Wild Atlantic salmon stocks in rivers around the UK are reaching crisis point, the Environment Agency has warned.
The Agency’s (EA) latest stock assessment report for England and Wales estimates wild salmon numbers are at their lowest levels on record, with English rivers facing the most acute threat. Out of 64 major salmon rivers, 51 are classified as “at risk”. At 80%, this represents the highest proportion recorded in this category.
The Environment Agency report says many factors are impacting on numbers at freshwater and marine sites.
It says: “In particular, climate change is leading to rising sea and river temperatures and overfishing are impacting on salmon stocks globally.
“Water quality in rivers and estuaries can also affect the fish lifecycle as well as barriers stopping salmon travelling upstream.”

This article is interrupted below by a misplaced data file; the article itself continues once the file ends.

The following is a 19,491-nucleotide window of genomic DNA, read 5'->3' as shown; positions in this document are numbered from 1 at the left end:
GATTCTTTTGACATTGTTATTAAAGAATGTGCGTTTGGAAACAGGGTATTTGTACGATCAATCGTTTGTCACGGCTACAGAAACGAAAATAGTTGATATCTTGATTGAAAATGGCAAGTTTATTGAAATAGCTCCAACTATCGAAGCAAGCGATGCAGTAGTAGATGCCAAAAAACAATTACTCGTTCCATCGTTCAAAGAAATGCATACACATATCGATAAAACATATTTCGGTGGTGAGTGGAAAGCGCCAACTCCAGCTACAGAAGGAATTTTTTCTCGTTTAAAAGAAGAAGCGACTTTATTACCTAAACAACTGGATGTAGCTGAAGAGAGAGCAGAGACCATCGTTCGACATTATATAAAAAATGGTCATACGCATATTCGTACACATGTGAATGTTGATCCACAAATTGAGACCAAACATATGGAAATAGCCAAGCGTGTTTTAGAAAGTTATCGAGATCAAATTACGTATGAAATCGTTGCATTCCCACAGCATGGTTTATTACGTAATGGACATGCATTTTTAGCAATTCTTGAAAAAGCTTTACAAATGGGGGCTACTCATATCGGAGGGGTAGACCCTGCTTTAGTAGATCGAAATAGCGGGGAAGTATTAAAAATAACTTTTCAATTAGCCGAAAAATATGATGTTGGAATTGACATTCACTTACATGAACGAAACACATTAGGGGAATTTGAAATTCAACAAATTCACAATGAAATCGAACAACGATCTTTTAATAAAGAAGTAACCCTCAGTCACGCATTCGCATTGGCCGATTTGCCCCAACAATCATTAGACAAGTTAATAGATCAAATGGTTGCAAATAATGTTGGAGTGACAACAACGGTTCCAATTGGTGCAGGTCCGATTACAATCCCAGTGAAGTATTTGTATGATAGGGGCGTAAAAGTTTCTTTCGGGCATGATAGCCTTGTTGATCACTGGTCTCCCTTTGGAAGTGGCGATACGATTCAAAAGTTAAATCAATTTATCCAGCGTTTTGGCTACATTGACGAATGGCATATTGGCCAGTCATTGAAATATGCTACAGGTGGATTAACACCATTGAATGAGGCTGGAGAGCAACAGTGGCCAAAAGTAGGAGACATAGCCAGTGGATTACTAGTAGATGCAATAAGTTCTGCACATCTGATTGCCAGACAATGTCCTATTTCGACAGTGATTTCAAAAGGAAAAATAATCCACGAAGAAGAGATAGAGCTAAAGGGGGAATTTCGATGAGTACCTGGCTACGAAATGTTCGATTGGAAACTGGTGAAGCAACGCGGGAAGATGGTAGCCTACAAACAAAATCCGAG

The report adds: “Through the Salmon Five Point Approach action is being taken by the EA and its partners to remove barriers to migration with 19 fish passes improved in the last year.
“Work is also taking place to improve water quality and reduce the exploitation of salmon by both net and rod fisheries.”
Kevin Austin, Deputy Director for Agriculture, Fisheries and the Natural Environment for the Environment Agency said this latest assessment was of great concern, warning that without urgent action wild Atlantic salmon could be lost from UK rivers “within our lifetime.”
He said: “We have seen some real successes through our work with partners, particularly on the river Don and Tyne, but more much progress is needed.
“As the climate emergency becomes more acute, we need coordinated action between governments, partners and industry to enable stocks to stabilise and recover to sustainable levels.”
Salmon Stocks and Fisheries In England and Wales 2021 is available to download from the Environment Agency website.